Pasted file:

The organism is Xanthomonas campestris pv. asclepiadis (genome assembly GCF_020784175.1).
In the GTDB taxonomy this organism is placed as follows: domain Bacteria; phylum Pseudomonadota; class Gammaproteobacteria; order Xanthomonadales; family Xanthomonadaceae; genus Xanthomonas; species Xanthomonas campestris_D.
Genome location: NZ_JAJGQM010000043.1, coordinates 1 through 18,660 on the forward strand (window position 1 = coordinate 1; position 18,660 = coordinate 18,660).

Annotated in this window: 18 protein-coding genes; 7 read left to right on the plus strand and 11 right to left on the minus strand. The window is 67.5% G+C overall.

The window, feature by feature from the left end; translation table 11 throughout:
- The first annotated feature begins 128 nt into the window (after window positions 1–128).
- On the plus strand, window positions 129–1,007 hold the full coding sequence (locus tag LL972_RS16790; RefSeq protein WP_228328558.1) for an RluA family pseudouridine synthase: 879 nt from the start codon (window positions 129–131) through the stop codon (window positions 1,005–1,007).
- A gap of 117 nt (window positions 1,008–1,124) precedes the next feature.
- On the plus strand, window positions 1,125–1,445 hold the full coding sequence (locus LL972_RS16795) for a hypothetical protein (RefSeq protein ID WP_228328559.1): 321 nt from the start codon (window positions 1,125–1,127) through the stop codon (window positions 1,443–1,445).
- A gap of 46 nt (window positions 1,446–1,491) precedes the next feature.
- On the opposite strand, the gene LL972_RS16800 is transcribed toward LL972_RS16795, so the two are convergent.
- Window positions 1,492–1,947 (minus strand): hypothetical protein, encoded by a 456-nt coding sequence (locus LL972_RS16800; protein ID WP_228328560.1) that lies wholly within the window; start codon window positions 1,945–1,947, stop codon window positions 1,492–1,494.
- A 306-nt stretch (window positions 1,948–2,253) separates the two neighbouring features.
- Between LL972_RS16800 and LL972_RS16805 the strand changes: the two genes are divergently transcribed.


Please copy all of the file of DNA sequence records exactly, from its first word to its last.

The organism is Xanthomonas campestris pv. asclepiadis (genome assembly GCF_020784175.1).
In the GTDB taxonomy this organism is placed as follows: domain Bacteria; phylum Pseudomonadota; class Gammaproteobacteria; order Xanthomonadales; family Xanthomonadaceae; genus Xanthomonas; species Xanthomonas campestris_D.
Genome location: NZ_JAJGQM010000043.1, coordinates 1 through 18,660 on the forward strand (window position 1 = coordinate 1; position 18,660 = coordinate 18,660).

Annotated in this window: 18 protein-coding genes; 7 read left to right on the plus strand and 11 right to left on the minus strand. The window is 67.5% G+C overall.

The window, feature by feature from the left end; translation table 11 throughout:
- The first annotated feature begins 128 nt into the window (after window positions 1–128).
- On the plus strand, window positions 129–1,007 hold the full coding sequence (locus tag LL972_RS16790; RefSeq protein WP_228328558.1) for an RluA family pseudouridine synthase: 879 nt from the start codon (window positions 129–131) through the stop codon (window positions 1,005–1,007).
- A gap of 117 nt (window positions 1,008–1,124) precedes the next feature.
- On the plus strand, window positions 1,125–1,445 hold the full coding sequence (locus LL972_RS16795) for a hypothetical protein (RefSeq protein ID WP_228328559.1): 321 nt from the start codon (window positions 1,125–1,127) through the stop codon (window positions 1,443–1,445).
- A gap of 46 nt (window positions 1,446–1,491) precedes the next feature.
- On the opposite strand, the gene LL972_RS16800 is transcribed toward LL972_RS16795, so the two are convergent.
- Window positions 1,492–1,947 (minus strand): hypothetical protein, encoded by a 456-nt coding sequence (locus LL972_RS16800; protein ID WP_228328560.1) that lies wholly within the window; start codon window positions 1,945–1,947, stop codon window positions 1,492–1,494.
- A 306-nt stretch (window positions 1,948–2,253) separates the two neighbouring features.
- Between LL972_RS16800 and LL972_RS16805 the strand changes: the two genes are divergently transcribed.